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I am looking for a way to approximate a geographic region with a few bounding boxes. I know I can get a single box to cover the whole region, but some of my shapes are quite strange (gerrymandered, in some cases).

I'd like to know if there's a way to approximate a shape as a (small) collection of axis-aligned rectangles to make a tighter collection of bounding boxes.

For example, I know I can draw a rectangular box around a roughly "C" shaped region, but I can make a much better approximation with 3 rectangles like so:

    +--------------+
    |              |
    +----+---------+
    |    |
    |    |
    | +~~+--------+
    +-+~~+        |
      +-----------+

Constraints:

  • The rectangles should contain the entire original shape.
  • It's fine if the rectangles overlap.

Trade-off:

  • I'd really like to stay under 10 rectangles. (Maybe an increased penalty for each additional rectangle?)
  • I'd also like to have under 25% of the original shape's area as extraneously included by the rectangles, but if it takes too many shapes to do so, I'll go with fewer shapes.

Is there a recognized method for doing this to arbitrary shapes? To certain classes of shapes?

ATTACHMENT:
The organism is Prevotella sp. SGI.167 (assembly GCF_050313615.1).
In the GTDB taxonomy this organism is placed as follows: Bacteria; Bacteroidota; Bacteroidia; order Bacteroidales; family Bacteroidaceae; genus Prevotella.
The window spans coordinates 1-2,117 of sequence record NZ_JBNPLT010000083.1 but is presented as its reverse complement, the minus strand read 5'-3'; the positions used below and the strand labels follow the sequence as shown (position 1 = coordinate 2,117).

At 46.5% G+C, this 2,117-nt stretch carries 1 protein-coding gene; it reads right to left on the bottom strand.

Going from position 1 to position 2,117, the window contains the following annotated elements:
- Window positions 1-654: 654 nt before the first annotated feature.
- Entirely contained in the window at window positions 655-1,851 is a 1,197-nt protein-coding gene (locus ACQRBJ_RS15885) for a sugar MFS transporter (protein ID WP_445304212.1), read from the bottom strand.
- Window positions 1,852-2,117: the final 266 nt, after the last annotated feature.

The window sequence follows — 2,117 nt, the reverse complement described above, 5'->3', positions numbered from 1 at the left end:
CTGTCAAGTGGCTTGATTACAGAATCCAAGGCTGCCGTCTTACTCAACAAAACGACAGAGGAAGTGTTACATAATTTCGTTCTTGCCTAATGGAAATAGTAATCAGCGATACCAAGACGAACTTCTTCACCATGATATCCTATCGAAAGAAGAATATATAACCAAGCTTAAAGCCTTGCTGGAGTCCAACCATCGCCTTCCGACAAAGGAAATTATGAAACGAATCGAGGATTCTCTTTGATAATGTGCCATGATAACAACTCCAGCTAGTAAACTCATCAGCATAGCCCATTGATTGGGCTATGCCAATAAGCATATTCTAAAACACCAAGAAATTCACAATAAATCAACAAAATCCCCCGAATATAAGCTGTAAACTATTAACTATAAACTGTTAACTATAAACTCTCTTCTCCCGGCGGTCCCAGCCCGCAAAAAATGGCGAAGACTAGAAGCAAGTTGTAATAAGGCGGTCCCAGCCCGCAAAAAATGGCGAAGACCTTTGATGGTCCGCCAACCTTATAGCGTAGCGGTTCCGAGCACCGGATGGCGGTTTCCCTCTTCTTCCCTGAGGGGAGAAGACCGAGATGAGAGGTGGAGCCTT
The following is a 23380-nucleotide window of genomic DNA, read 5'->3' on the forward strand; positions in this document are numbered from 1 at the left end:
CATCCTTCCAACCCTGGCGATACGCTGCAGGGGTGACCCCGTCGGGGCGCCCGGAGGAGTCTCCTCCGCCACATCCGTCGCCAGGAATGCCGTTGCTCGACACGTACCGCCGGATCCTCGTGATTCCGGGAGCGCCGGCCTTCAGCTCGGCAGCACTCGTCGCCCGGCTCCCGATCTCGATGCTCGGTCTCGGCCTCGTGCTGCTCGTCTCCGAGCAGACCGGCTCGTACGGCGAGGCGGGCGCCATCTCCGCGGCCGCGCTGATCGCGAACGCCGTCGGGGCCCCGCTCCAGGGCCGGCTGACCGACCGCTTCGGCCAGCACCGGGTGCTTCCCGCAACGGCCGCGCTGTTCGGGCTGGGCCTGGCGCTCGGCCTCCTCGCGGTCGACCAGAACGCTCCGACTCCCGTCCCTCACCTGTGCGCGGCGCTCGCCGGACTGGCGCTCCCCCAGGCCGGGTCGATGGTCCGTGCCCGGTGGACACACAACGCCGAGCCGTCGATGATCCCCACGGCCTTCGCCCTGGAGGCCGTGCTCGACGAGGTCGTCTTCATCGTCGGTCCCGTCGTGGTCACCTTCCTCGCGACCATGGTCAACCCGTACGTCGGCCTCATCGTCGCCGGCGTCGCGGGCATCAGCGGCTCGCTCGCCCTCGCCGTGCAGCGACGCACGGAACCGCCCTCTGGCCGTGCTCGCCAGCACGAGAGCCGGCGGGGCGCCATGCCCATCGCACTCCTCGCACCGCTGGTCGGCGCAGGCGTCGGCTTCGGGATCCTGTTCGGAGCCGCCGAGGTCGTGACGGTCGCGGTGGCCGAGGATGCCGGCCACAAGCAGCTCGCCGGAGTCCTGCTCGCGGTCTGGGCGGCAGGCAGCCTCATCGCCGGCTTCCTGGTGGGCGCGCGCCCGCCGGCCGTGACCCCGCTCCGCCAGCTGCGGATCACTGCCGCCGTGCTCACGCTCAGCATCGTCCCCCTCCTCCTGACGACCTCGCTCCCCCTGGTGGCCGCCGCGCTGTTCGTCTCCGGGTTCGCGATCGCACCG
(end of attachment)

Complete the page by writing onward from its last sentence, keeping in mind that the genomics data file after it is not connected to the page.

• I'm pretty sure you've seen the packing polygons question. The approach--if not the specific method--I described there will work here, provided you make your question a little more precise and quantitative. You need to stipulate how the program should determine the quality of any approximation. I would guess that fewer rectangles are better and that a smaller error (difference in areas) is better, but what is still missing is some indication of how it should trade off between the two objectives. Can you clarify that issue? – whuber Aug 28 '14 at 15:50
  • @whuber I have indeed seen that question (nice work!). You identified the trade-off correctly. I've updated the question, but I have a hard time conceptualizing the results of any quantitative weighting algorithm I've tried to invent in the last half hour. – Michael Aug 28 '14 at 16:31

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